Marshall explained that he had wanted the monster to remain a secret, but it's hard to keep something a secret when it's "more than 12 feet tall, about 13 feet around the chest, with arms as big as a man... half animal and half fish." Add to that the fact that the beast had fur and hair up to the midsection,  succeeded by a layer of large green scales, topped off with a horn coming out of the top of its head. Did he really think people weren't going to take note of such a thing rattling around inside one of the major establishments of downtown Rangeley?
Doc Grant's Restaurant, Rangeley, Maine (postcard photo).
So did Marshall's monster ever make it onto the stage with Dr. Evil? The only clue I have found is this ad, run in the Biddeford-Saco Journal of August 23, 1965, on page 10. What do YOU think...?

Friday, February 15, 2013

Event: Cryptotrip film New England premier

Date below has been updated to reflect change.
WHAT: Cryptotrip's New England premier
WHEN: Sunday, March 10th. Doors open at 3:30 for museum admission, followed by the screening. The event ends at 6:30pm.
WHERE: International Cryptozoology Museum (ICM), 11 Avon Street, Portland, Maine
FMI: or

Join Loren Coleman and the the director Christopher Maloney for the first New England showing of Cryptotrip, a documentary film about the state of cryptozoology in the U.S. at a grass-roots level.

As director Christopher Maloney notes:
“Thousands of unexplained creature sightings are reported in the United States each year. What are people seeing? How does it impact them? What does this say about us as a nation? These questions are explored in a cross-country trek through America’s highways and byways, a journey that explores the phenomena and popularity of cryptozoology in the United States.”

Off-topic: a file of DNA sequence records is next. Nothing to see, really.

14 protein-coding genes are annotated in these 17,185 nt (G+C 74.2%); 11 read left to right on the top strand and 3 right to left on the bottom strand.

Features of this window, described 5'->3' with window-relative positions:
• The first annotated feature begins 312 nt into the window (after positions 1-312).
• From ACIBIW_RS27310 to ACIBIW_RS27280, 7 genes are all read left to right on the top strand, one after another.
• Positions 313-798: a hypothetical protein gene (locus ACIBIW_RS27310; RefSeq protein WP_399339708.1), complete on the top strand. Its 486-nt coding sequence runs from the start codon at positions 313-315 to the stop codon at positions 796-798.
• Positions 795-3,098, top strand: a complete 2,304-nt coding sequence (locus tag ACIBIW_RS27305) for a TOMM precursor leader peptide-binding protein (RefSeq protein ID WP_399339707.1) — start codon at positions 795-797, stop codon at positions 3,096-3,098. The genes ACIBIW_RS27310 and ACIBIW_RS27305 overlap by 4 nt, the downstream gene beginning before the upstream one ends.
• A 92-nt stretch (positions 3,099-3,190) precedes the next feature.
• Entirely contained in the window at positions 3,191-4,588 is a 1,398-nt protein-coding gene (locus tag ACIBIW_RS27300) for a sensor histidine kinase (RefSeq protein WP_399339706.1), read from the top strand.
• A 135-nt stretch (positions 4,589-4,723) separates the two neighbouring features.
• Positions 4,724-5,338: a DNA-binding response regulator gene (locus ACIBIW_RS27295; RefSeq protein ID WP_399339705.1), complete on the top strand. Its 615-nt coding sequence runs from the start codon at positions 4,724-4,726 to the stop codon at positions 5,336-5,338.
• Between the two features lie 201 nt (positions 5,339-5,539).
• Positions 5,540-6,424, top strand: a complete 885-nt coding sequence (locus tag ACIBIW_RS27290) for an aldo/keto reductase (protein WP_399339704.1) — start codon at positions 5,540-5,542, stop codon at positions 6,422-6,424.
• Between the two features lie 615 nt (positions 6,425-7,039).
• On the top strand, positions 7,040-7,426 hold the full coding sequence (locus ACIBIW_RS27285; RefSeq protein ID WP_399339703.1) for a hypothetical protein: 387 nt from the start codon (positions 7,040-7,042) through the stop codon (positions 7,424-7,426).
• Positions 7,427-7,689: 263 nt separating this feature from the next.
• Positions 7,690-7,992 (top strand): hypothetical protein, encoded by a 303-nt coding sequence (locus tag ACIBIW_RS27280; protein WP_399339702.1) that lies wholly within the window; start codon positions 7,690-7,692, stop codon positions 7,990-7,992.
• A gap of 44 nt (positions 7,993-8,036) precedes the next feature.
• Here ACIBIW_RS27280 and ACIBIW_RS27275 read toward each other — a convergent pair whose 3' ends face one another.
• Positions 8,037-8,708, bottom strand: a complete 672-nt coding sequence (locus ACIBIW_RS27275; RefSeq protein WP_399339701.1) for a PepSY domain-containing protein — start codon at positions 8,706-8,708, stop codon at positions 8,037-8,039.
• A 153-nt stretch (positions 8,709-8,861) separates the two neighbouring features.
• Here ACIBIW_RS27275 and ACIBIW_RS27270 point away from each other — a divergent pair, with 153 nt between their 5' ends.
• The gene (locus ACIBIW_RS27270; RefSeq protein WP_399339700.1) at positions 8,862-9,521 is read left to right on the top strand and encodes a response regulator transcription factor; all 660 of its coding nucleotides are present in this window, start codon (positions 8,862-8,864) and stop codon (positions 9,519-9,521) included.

The ICM will hold the screening on Sunday February 24th March 10th, 2013 with museum entry permitted at 3:30.

Admission for the film is $10.00 per person, regardless of age, and includes:

(1) Museum admission;

(2) Showing of Cryptotrip in a casual but unique cryptozoology setting;

(3) Q&A session with Christopher Maloney, writer and director for Cryptotrip;

(4) Your contribution to the educational and scientific mission of the ICM;

(5) Film refreshments for a small donation will be available;

(6) A chance to be one of the first to see this amazing cryptozoological journey!

The Facebook event page can be found here:

View trailer here:

Thursday, February 07, 2013

Lovecraft's influence on Maine artists

Photographer Eric Pomorski surveys his fellow artists' work.
It will come as no surprise to readers that once again I and other Portland, Maine, artists (as well as a few guests from away) have fallen under the spell of Lovecraft. The result is an epic artshow, Lovecraft: A Darker Key, which is showing at Sanctuary's gallery here in Portland from Feb 1, 2013, to May 1st, 2013 (or, Candelmas to Beltane).